Subsequently, at its meeting on September 30, the Permanent Council had the honor to welcome His Excellency Dr. Alfredo Quispe Correa, Minister of Justice of Peru, who delivered an address entitled "Inter-American Cooperation for Strengthening Justice Systems", which focused on topics related to the agenda for the Second Meeting of Ministers of Justice or of Ministers or Attorneys General of the Americas).

In addition, at its meeting on November 10, 1998, the Council approved resolution CP/RES. 737 (1176/98), which established March 1-3 as the dates for the above-mentioned meeting.

At its meeting on October 9, 1998, the Committee on Juridical and Political Affairs took note of the draft agenda, submitted by the Permanent Mission of Peru, for the Second Meeting of Ministers of Justice or of Ministers or Attorneys General of the Americas.[2]

As agreed, the Chair of the Committee referred the draft agenda for consultation by the governments of member states.

On November 18, 1998, the Committee continued reviewing the Draft Agenda for the Second Meeting of Ministers of Justice or of Ministers or Attorneys General of the Americas.


Accordingly, the Permanent Council, having seen the report of the Committee on Juridical and Political Affairs[3], adopted the following agenda for the Second Meeting of Ministers of Justice or of Ministers or Attorneys General of the Americas, at its meeting of December 11, 1998, by way of resolution CP/RES. 739 (1179/98):

DIALOGUE OF MINISTERS OF JUSTICE OR OF MINISTERS OR ATTORNEYS GENERAL OF THE AMERICAS AND/OR HEADS OF DELEGATION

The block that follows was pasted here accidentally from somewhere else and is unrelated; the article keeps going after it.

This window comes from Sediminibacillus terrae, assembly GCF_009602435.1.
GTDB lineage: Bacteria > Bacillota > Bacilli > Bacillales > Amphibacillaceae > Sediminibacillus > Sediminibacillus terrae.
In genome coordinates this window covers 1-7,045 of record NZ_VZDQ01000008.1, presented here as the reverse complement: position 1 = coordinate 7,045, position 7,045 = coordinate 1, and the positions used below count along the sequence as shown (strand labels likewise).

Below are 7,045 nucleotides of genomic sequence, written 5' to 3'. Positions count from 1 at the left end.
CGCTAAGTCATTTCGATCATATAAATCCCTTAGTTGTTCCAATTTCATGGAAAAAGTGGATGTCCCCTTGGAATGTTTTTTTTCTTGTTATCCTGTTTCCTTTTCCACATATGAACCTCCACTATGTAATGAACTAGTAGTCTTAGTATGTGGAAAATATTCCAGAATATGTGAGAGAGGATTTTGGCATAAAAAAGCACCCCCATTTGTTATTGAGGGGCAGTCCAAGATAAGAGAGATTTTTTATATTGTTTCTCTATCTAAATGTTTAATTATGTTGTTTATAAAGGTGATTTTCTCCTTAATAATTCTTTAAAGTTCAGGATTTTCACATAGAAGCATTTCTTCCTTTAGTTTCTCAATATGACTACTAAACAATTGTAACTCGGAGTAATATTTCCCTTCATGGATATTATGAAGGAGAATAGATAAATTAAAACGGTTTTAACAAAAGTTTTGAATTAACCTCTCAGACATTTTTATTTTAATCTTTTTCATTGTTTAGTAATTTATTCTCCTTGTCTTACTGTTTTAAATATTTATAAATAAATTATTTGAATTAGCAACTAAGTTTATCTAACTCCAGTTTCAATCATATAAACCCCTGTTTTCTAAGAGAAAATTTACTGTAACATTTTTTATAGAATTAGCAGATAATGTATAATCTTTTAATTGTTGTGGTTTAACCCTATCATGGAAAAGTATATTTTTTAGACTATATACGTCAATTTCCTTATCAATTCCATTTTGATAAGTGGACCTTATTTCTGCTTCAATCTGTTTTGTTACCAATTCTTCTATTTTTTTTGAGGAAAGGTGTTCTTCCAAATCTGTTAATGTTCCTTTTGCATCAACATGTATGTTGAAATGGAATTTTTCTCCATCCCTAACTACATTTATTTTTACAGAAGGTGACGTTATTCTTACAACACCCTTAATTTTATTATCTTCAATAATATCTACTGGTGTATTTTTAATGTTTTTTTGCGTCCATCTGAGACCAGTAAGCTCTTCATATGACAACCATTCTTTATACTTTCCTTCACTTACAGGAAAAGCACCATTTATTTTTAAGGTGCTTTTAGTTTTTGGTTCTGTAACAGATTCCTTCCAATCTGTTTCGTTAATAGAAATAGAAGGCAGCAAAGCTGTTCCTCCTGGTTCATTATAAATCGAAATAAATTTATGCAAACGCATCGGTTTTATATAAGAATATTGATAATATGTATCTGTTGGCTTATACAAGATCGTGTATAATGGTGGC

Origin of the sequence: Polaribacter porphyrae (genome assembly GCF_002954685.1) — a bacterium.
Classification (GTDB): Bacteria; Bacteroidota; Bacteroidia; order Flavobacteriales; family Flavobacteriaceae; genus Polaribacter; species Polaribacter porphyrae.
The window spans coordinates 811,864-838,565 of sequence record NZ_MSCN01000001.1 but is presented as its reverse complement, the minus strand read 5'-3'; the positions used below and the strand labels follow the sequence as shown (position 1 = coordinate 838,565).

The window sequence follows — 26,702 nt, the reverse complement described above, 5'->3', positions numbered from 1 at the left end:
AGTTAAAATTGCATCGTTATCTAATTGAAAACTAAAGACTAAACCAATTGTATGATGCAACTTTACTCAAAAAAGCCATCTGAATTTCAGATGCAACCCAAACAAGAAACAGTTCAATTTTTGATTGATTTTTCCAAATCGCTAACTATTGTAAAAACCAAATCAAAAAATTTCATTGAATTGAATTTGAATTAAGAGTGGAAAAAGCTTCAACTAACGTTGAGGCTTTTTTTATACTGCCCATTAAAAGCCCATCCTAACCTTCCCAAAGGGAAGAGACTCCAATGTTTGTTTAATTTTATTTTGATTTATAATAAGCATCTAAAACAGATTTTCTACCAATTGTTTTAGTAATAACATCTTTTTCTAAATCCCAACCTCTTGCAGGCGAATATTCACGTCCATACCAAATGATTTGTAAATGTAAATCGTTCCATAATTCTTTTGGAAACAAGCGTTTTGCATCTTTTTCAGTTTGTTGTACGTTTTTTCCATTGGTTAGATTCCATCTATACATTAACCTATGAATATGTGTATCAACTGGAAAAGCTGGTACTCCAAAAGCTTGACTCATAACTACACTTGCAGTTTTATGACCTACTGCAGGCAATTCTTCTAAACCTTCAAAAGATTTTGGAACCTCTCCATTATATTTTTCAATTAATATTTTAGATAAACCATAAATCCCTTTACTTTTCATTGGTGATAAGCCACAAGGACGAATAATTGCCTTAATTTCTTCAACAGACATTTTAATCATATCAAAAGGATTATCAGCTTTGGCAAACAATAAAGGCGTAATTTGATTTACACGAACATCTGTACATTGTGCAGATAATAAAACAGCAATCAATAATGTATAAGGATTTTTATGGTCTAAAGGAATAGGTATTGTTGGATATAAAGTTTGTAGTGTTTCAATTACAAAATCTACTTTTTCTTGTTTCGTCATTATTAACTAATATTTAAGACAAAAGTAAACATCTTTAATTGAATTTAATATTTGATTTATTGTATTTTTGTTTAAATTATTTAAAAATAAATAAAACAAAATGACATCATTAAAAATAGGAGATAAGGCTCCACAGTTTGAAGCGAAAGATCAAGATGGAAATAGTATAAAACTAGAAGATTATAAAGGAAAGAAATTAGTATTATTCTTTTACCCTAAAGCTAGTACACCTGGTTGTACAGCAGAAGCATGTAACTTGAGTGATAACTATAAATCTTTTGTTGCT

Topic for discussion: Modernization and strengthening of the justice systems in the Americas: exchange of experiences, new developments, and courses of action at the national and international levels

AGENDA

1. Access to justice
1.1. Legal aid and defense services
1.2. Initiatives for the legal protection of minors
1.3. Incorporation of alternative conflict settlement methods in national administration-of-justice systems

2. Training of judges, prosecutors, and judicial officials
2.1. Experiences acquired in basic, advanced, and specialized training of judiciary personnel
2.2. Mechanisms to promote judicial independence and the effectiveness of public prosecutors or attorneys general
2.3. Creation of a center for judicial studies in the Americas

3. Prison and penitentiary policy
3.1. Modernization of the sector and the improvement of new legal frameworks
3.2. New developments in criminal procedure
3.3. Regional cooperation mechanisms

4. Strengthening and developing inter-American cooperation
4.1. Fighting organized crime and transnational crime, including cyber crime (domestic legislation, degree of effective application and implementation of international instruments in this area, procedures, and national experiences, etc.)
4.2. Legal and judicial cooperation (inter-American treaties; other mechanisms; extradition; information sharing; submission of documents and other types of evidence; witness protection agreements, etc.)

Conclusions and recommendations

CHAPTER III

SECOND MEETING OF MINISTERS OF JUSTICE
OR OF MINISTERS OR ATTORNEYS GENERAL OF THE AMERICAS

1. Inaugural session